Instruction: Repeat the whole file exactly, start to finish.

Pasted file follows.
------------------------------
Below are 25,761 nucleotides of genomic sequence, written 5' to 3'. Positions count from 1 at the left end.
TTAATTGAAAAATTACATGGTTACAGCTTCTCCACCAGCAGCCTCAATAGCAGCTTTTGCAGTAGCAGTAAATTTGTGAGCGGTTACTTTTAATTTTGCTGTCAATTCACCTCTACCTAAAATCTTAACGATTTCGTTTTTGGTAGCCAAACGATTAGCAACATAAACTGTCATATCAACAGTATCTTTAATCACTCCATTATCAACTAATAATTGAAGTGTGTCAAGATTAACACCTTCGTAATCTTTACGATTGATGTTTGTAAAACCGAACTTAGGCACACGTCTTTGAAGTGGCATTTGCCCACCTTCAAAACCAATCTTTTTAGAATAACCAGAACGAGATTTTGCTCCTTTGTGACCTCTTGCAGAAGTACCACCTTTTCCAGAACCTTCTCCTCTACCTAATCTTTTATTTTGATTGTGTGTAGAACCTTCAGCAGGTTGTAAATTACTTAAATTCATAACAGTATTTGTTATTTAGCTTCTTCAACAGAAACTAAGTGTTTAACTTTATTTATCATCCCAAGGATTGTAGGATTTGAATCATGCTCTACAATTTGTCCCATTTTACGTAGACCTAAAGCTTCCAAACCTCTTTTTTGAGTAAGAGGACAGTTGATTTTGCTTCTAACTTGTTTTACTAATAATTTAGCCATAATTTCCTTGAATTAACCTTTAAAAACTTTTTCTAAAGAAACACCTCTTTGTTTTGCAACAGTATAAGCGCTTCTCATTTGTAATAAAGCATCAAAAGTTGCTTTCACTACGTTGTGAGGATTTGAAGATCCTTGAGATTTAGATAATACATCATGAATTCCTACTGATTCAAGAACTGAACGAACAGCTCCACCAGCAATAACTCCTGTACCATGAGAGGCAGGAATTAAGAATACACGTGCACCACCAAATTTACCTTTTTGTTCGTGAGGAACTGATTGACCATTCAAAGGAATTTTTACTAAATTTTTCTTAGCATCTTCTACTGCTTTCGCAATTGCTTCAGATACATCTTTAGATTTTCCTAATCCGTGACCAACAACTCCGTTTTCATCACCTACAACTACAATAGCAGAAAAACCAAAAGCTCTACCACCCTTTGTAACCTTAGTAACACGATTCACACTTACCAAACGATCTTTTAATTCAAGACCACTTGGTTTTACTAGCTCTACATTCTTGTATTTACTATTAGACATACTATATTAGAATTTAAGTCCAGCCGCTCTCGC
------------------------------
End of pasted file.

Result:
Below are 25,761 nucleotides of genomic sequence, written 5' to 3'. Positions count from 1 at the left end.
TTAATTGAAAAATTACATGGTTACAGCTTCTCCACCAGCAGCCTCAATAGCAGCTTTTGCAGTAGCAGTAAATTTGTGAGCGGTTACTTTTAATTTTGCTGTCAATTCACCTCTACCTAAAATCTTAACGATTTCGTTTTTGGTAGCCAAACGATTAGCAACATAAACTGTCATATCAACAGTATCTTTAATCACTCCATTATCAACTAATAATTGAAGTGTGTCAAGATTAACACCTTCGTAATCTTTACGATTGATGTTTGTAAAACCGAACTTAGGCACACGTCTTTGAAGTGGCATTTGCCCACCTTCAAAACCAATCTTTTTAGAATAACCAGAACGAGATTTTGCTCCTTTGTGACCTCTTGCAGAAGTACCACCTTTTCCAGAACCTTCTCCTCTACCTAATCTTTTATTTTGATTGTGTGTAGAACCTTCAGCAGGTTGTAAATTACTTAAATTCATAACAGTATTTGTTATTTAGCTTCTTCAACAGAAACTAAGTGTTTAACTTTATTTATCATCCCAAGGATTGTAGGATTTGAATCATGCTCTACAATTTGTCCCATTTTACGTAGACCTAAAGCTTCCAAACCTCTTTTTTGAGTAAGAGGACAGTTGATTTTGCTTCTAACTTGTTTTACTAATAATTTAGCCATAATTTCCTTGAATTAACCTTTAAAAACTTTTTCTAAAGAAACACCTCTTTGTTTTGCAACAGTATAAGCGCTTCTCATTTGTAATAAAGCATCAAAAGTTGCTTTCACTACGTTGTGAGGATTTGAAGATCCTTGAGATTTAGATAATACATCATGAATTCCTACTGATTCAAGAACTGAACGAACAGCTCCACCAGCAATAACTCCTGTACCATGAGAGGCAGGAATTAAGAATACACGTGCACCACCAAATTTACCTTTTTGTTCGTGAGGAACTGATTGACCATTCAAAGGAATTTTTACTAAATTTTTCTTAGCATCTTCTACTGCTTTCGCAATTGCTTCAGATACATCTTTAGATTTTCCTAATCCGTGACCAACAACTCCGTTTTCATCACCTACAACTACAATAGCAGAAAAACCAAAAGCTCTACCACCCTTTGTAACCTTAGTAACACGATTCACACTTACCAAACGATCTTTTAATTCAAGACCACTTGGTTTTACTAGCTCTACATTCTTGTATTTACTATTAGACATACTATATTAGAATTTAAGTCCAGCCGCTCTCGC